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NCJ Number: 179828 Find in a Library
Title: Substance Abuse and the American Adolescent
Corporate Author: National Ctr on Addiction and Substance Abuse at Columbia University (CASA)
United States of America
Project Director: Edward A. Malloy
Date Published: 1997
Page Count: 159
Sponsoring Agency: Carnegie Corporation of New York
New York, NY 10036
National Ctr on Addiction and Substance Abuse at Columbia University (CASA)
New York, NY 10017-6706
Primerica Financial Services

Robert Wood Johnson Foundation
Princeton, NJ 08543
Sale Source: National Ctr on Addiction and Substance Abuse at Columbia University (CASA)
633 Third Avenue
New York, NY 10017-6706
United States of America
Document: PDF
Type: Report (Study/Research)
Format: Document
Language: English
Country: United States of America
Annotation: This report examines the current prevalence of substance abuse among American teens and suggests how this dangerous behavior can be reduced by those who influence the attitudes, activities, and conduct of adolescents.
Abstract: The report advises that a combination of factors makes substance abuse a more serious problem to American adolescents than ever before in America's history; never have so many substances of potential abuse been so widely available to teens. With such ready availability, from 1992 to 1996 teen use of nicotine, marijuana, amphetamines, and other illicit drugs such as cocaine, heroin, acid, and inhalants has been increasing. Binge drinking has also begun to increase, particularly among younger teens. Marijuana use among teens has doubled in the past 3 years, and the marijuana they are smoking is far more potent than that of the 1960s. Smoking undermines the health of the cardiovascular system and the lungs; and recent scientific studies in America and in Europe have found that marijuana, nicotine, and alcohol produce similar kinds of changes in brain chemistry as cocaine, heroin, and amphetamines. Because dangerous substances are so available to children and youth in spite of law enforcement efforts to reduce their availability, it is critical to provide programs for children and teens that help them develop the knowledge, skill, and will to resist the enticements to use dangerous drugs. This responsibility falls on those who have the greatest influence on adolescents: parents, teachers, peers, clergy, doctors, and the trend-setting entertainment, fashion, and advertising industries. This report makes suggestions for fulfilling this responsibility. Chapter references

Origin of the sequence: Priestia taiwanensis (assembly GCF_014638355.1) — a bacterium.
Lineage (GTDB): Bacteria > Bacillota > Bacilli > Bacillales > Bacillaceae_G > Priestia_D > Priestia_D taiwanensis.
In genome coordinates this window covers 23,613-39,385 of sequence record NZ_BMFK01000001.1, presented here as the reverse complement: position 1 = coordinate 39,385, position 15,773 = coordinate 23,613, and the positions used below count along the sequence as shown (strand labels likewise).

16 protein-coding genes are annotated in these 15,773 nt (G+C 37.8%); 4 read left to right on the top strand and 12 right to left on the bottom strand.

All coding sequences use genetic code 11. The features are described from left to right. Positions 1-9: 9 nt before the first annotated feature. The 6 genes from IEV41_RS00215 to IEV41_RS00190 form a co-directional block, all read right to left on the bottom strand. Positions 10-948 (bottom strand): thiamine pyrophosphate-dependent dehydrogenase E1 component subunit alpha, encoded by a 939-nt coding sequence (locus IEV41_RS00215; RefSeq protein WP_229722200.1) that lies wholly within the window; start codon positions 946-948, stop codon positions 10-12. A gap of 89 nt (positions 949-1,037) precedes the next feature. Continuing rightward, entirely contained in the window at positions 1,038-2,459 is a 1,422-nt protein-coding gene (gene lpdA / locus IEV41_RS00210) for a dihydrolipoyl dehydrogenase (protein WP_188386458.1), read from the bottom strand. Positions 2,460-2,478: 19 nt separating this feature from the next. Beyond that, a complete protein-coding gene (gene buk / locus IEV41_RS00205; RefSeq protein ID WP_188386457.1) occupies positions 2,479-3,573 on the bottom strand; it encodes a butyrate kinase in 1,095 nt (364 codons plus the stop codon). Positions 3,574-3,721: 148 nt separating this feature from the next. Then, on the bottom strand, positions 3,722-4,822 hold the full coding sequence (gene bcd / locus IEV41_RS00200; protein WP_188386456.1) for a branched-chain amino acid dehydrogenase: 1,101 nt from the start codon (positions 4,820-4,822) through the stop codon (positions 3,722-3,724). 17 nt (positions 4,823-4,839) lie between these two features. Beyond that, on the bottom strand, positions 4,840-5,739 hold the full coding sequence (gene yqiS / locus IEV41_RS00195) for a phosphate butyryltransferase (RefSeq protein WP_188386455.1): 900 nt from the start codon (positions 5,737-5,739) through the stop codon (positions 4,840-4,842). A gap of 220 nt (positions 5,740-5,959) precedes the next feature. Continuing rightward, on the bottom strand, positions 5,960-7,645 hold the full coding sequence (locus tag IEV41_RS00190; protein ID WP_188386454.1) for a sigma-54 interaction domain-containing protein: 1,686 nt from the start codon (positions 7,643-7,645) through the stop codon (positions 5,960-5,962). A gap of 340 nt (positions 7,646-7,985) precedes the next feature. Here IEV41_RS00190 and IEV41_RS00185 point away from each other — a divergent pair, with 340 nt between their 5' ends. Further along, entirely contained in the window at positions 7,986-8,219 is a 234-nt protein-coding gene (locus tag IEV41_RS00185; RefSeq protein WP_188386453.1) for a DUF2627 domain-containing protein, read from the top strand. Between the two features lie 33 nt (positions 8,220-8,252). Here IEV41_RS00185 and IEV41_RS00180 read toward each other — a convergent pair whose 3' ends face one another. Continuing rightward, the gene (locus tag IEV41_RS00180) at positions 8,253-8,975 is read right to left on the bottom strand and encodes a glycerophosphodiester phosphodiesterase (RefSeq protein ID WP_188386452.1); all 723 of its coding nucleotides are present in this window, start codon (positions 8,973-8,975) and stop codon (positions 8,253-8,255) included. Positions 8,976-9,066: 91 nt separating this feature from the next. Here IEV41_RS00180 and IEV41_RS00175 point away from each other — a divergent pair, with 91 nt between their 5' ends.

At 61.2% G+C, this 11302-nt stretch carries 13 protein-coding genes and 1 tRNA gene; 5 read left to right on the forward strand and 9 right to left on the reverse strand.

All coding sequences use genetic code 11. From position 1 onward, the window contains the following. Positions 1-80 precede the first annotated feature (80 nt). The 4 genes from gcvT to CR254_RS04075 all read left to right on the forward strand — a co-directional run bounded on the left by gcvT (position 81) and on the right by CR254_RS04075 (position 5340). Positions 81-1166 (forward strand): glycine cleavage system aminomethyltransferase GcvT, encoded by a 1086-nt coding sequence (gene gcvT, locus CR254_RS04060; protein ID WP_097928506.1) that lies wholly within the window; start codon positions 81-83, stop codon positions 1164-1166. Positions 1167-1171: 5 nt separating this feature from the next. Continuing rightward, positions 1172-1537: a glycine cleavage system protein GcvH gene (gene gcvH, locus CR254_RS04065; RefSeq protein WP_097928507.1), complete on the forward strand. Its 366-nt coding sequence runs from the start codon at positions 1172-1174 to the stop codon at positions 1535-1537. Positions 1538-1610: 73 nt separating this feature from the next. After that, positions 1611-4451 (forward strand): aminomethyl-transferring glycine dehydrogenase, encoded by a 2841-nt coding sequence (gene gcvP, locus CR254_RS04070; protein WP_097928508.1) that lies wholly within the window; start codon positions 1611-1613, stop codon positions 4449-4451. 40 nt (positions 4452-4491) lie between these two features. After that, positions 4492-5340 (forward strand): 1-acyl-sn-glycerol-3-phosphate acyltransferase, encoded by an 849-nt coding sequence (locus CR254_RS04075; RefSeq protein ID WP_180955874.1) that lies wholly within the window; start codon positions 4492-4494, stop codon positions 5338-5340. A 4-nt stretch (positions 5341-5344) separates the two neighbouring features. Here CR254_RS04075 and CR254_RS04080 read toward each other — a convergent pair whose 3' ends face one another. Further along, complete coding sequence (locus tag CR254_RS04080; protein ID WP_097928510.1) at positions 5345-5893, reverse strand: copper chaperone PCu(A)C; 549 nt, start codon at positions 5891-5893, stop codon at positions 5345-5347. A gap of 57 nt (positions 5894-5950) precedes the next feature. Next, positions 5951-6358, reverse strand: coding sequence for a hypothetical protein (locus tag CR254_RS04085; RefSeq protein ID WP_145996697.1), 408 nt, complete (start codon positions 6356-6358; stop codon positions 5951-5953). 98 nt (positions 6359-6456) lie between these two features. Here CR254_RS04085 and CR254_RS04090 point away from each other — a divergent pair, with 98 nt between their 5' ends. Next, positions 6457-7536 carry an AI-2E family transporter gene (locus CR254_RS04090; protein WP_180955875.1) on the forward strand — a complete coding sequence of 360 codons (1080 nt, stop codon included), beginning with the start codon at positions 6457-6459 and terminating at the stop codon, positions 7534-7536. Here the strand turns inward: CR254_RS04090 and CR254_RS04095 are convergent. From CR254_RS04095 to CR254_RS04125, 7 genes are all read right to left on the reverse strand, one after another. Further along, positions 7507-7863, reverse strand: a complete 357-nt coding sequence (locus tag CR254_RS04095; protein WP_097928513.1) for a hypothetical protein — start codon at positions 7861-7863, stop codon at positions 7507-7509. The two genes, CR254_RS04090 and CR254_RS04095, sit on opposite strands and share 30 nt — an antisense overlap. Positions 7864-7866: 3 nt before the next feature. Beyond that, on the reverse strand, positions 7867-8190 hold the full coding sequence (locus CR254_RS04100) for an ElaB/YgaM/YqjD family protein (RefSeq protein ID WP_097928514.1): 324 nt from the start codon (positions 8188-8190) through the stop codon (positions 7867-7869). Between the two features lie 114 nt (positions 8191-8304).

Main Term(s): Juvenile drug abusers
Index Term(s): Amphetamines; Cocaine; Drug abuse causes; Drug prevention programs; Heroin; Intoxicant inhalation; Juvenile drug treatment; LSD (acid); Marijuana; Tobacco use; Underage Drinking
Note: DCC
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